Lady Antebellum Own the Night

Lady Antebellum Own the Night

1.5 out of 51.5 out of 51.5 out of 51.5 out of 51.5 out of 51.5

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Few artists ever score a hit as big as Lady Antebellum’s “Need You Now,” a terrific testament to drunk-dials that catapulted the pop-country trio to superstar status and made their sophomore album, Need You Now, a multiplatinum seller and, far more inexplicably, a critics and awards darling. Lady A’s heightened profile has bolstered expectations for their third album, and Own the Night might register as a disappointment had its predecessor actually offered more than one brilliant single surrounded by an hour’s worth of nothing. A deeply boring album in both form and content, Own the Night is an Emperor’s New Clothes situation: Without anything close to the quality of “Need You Now,” Own the Night confirms that the trio has absolutely nothing to offer but a vaguely racist name and music by and for dull people.

That only two of the album’s songs, “Love I’ve Found in You” and “Cold as Stone,” scan as country music in any meaningful way isn’t Own the Night‘s problem: It’s that Lady A and producer Paul Worley have crafted an album that pays tribute to the halcyon days of early-‘90s soft rock, when Michael Bolton, Gloria Estefan, and Richard Marx were in heavy rotation in all of in dentist offices across America. The album’s title suggests youthful indiscretions and freewheeling excitement that the trio and Worley fail to evoke; not even the AARP demo would take issue with the album’s chintzy drum loops, tasteful-to-a-fault orchestral swells, and gentle piano riffs. Amy Grant’s Heart in Motion shouldn’t be a frame of reference for any album’s production, but the studio-slick cheese of “Somewhere Love Remains” and the gauzy “When You Were Mine” couldn’t possibly be more aggressively middlebrow.

What’s more troubling is that the album’s vanilla production is perfectly matched to Lady Antebellum’s songwriting. They have literally nothing novel to say, nor do they do it with any panache or distinct point of view. “Wanted You More” only assembles a series of familiar turns of phrase and threadbare images before building to a refrain (“I guess I wanted you more/Looking back, now I’m sure”) that ignores natural cadence in favor of forcing its rhyme. The opening lines of “When You Were Mine” are laughably simplistic (“Words spoken/My heart, open/No I’ve never had butterflies like this”), highlighting just how good Taylor Swift really is at this kind of wistful reminiscence. And “Cold as Stone” turns on a couple of mixed metaphors (“I wish I didn’t have this heart/Then I wouldn’t know the sting of the rain”), while “As You Turn Away” spells out its narrative in the most literal-minded terms.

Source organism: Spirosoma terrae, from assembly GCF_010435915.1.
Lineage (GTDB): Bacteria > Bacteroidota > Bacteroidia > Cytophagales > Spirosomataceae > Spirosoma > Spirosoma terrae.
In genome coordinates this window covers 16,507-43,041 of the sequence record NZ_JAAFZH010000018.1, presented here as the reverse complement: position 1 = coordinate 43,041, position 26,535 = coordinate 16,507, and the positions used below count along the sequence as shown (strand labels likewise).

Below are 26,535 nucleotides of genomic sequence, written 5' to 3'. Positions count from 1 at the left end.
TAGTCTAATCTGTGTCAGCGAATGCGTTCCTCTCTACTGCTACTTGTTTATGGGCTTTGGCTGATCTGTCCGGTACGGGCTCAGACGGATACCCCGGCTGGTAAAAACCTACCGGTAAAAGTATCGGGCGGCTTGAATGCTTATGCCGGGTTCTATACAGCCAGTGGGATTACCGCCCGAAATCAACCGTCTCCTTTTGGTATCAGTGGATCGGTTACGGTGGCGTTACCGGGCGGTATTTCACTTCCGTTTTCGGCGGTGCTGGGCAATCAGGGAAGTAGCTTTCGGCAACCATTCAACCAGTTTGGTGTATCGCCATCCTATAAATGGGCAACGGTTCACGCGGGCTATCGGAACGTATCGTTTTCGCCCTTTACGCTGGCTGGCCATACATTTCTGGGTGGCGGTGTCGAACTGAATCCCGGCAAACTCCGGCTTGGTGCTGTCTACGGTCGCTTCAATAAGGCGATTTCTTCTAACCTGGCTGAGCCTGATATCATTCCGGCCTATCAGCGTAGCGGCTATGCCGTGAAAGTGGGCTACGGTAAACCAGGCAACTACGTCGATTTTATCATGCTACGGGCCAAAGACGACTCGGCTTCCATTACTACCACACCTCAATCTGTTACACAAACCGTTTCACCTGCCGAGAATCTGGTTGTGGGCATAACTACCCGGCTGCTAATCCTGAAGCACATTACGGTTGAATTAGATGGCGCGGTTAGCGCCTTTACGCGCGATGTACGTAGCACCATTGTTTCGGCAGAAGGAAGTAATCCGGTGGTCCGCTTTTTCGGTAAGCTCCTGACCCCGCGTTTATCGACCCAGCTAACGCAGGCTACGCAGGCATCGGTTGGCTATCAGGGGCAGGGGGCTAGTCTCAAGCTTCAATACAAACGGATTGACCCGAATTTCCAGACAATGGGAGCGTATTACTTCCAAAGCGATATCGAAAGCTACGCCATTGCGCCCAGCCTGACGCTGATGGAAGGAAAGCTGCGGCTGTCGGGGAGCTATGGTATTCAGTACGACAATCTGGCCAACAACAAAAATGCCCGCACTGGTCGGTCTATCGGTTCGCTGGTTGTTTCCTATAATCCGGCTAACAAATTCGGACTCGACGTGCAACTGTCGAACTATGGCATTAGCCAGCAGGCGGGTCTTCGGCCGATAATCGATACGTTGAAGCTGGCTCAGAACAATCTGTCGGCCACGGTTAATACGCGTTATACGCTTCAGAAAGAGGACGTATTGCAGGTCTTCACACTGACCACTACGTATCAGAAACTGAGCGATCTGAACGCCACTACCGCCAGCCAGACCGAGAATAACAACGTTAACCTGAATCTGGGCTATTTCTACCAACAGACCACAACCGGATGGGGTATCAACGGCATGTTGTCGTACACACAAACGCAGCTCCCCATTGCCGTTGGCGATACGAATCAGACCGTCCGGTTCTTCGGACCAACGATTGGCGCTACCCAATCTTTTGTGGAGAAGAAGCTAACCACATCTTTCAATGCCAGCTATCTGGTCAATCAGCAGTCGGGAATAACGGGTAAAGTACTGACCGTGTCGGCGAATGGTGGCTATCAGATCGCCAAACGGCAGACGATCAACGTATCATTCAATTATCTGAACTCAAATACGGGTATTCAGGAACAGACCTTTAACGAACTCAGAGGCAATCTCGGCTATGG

Middling lead single “Just a Kiss” makes predictable references to being caught up in both a moment and a smile, and it’s so rote that the chorus accidentally stumbles into a bit of auto-critique when Hilary Scott and Charles Kelley sing, “I don’t want to mess this thing up/I don’t want to push too hard.” They’re sticking to the blandly pleasant, cliché-driven songwriting of Need You Now, not taking a single risk. Any hired-gun songwriter could have penned these songs on commission, and they wouldn’t give any less insight into who Scott, Kelley, and Dave Haywood actually are as artists.

In the past, the trio has been able to elevate their unremarkable songwriting with spirited performances, but that isn’t the case on Own the Night. On “Singing Me Home,” Kelley references how the girl riding shotgun with him is “singing just a little off key,” and he should be used to that, given how poor Scott’s sense of pitch proves to be over the course of the album. While her slightly off-pitch performance worked in the booze-fueled context of “Need You Now,” it’s a serious liability here. Kelley still relies too heavily on mealy-mouthed articulation to approximate “soul,” but he’s a far better singer than Scott. Still, the things Lady Antebellum do well on Own the Night are few and far between, and it’s just indefensible for an act of their commercial and critical stature to be so across-the-board amateurish and anonymous.

Release Date
September 13, 2011